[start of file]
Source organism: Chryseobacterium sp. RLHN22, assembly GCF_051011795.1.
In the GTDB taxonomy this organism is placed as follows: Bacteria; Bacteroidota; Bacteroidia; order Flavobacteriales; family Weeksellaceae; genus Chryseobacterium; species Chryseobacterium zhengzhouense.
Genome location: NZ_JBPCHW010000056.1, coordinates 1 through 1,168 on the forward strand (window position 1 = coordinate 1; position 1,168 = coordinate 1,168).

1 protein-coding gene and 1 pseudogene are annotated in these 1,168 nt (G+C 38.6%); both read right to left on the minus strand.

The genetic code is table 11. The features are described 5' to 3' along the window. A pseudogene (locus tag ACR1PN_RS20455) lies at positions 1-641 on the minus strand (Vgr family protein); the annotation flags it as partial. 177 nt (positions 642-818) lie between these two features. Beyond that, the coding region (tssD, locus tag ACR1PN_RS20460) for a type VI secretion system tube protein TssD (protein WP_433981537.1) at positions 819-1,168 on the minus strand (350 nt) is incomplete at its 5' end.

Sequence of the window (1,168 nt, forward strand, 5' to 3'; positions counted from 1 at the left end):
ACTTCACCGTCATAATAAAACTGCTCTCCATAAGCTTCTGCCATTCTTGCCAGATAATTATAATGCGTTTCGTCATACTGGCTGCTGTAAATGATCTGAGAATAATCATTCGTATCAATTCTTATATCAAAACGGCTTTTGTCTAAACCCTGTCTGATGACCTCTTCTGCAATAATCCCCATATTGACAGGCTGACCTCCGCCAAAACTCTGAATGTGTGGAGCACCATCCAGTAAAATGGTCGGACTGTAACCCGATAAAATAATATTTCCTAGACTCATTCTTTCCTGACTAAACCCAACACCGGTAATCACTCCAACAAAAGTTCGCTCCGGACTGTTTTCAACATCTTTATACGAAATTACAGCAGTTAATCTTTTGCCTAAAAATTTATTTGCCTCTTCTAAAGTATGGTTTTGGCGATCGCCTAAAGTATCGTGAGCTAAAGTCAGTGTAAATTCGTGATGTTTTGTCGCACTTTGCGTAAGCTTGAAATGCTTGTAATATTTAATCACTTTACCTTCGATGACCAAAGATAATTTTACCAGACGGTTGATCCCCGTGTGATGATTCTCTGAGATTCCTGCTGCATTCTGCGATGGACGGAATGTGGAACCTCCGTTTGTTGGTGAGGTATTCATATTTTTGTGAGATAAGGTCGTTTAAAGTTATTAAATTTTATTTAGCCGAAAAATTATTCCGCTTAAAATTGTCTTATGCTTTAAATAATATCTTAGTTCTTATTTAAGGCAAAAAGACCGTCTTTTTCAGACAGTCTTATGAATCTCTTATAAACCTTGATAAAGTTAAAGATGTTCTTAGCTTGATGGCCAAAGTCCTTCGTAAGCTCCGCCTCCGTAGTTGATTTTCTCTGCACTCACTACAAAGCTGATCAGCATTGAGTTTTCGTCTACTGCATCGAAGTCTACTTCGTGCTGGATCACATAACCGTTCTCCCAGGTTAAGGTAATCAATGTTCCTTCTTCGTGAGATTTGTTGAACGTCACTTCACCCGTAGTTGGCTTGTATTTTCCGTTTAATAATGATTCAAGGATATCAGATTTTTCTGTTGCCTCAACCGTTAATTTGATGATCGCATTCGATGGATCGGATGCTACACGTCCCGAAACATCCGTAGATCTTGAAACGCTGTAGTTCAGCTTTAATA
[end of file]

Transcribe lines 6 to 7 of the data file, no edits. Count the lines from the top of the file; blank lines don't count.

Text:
Sequence of the window (1,168 nt, forward strand, 5' to 3'; positions counted from 1 at the left end):
ACTTCACCGTCATAATAAAACTGCTCTCCATAAGCTTCTGCCATTCTTGCCAGATAATTATAATGCGTTTCGTCATACTGGCTGCTGTAAATGATCTGAGAATAATCATTCGTATCAATTCTTATATCAAAACGGCTTTTGTCTAAACCCTGTCTGATGACCTCTTCTGCAATAATCCCCATATTGACAGGCTGACCTCCGCCAAAACTCTGAATGTGTGGAGCACCATCCAGTAAAATGGTCGGACTGTAACCCGATAAAATAATATTTCCTAGACTCATTCTTTCCTGACTAAACCCAACACCGGTAATCACTCCAACAAAAGTTCGCTCCGGACTGTTTTCAACATCTTTATACGAAATTACAGCAGTTAATCTTTTGCCTAAAAATTTATTTGCCTCTTCTAAAGTATGGTTTTGGCGATCGCCTAAAGTATCGTGAGCTAAAGTCAGTGTAAATTCGTGATGTTTTGTCGCACTTTGCGTAAGCTTGAAATGCTTGTAATATTTAATCACTTTACCTTCGATGACCAAAGATAATTTTACCAGACGGTTGATCCCCGTGTGATGATTCTCTGAGATTCCTGCTGCATTCTGCGATGGACGGAATGTGGAACCTCCGTTTGTTGGTGAGGTATTCATATTTTTGTGAGATAAGGTCGTTTAAAGTTATTAAATTTTATTTAGCCGAAAAATTATTCCGCTTAAAATTGTCTTATGCTTTAAATAATATCTTAGTTCTTATTTAAGGCAAAAAGACCGTCTTTTTCAGACAGTCTTATGAATCTCTTATAAACCTTGATAAAGTTAAAGATGTTCTTAGCTTGATGGCCAAAGTCCTTCGTAAGCTCCGCCTCCGTAGTTGATTTTCTCTGCACTCACTACAAAGCTGATCAGCATTGAGTTTTCGTCTACTGCATCGAAGTCTACTTCGTGCTGGATCACATAACCGTTCTCCCAGGTTAAGGTAATCAATGTTCCTTCTTCGTGAGATTTGTTGAACGTCACTTCACCCGTAGTTGGCTTGTATTTTCCGTTTAATAATGATTCAAGGATATCAGATTTTTCTGTTGCCTCAACCGTTAATTTGATGATCGCATTCGATGGATCGGATGCTACACGTCCCGAAACATCCGTAGATCTTGAAACGCTGTAGTTCAGCTTTAATA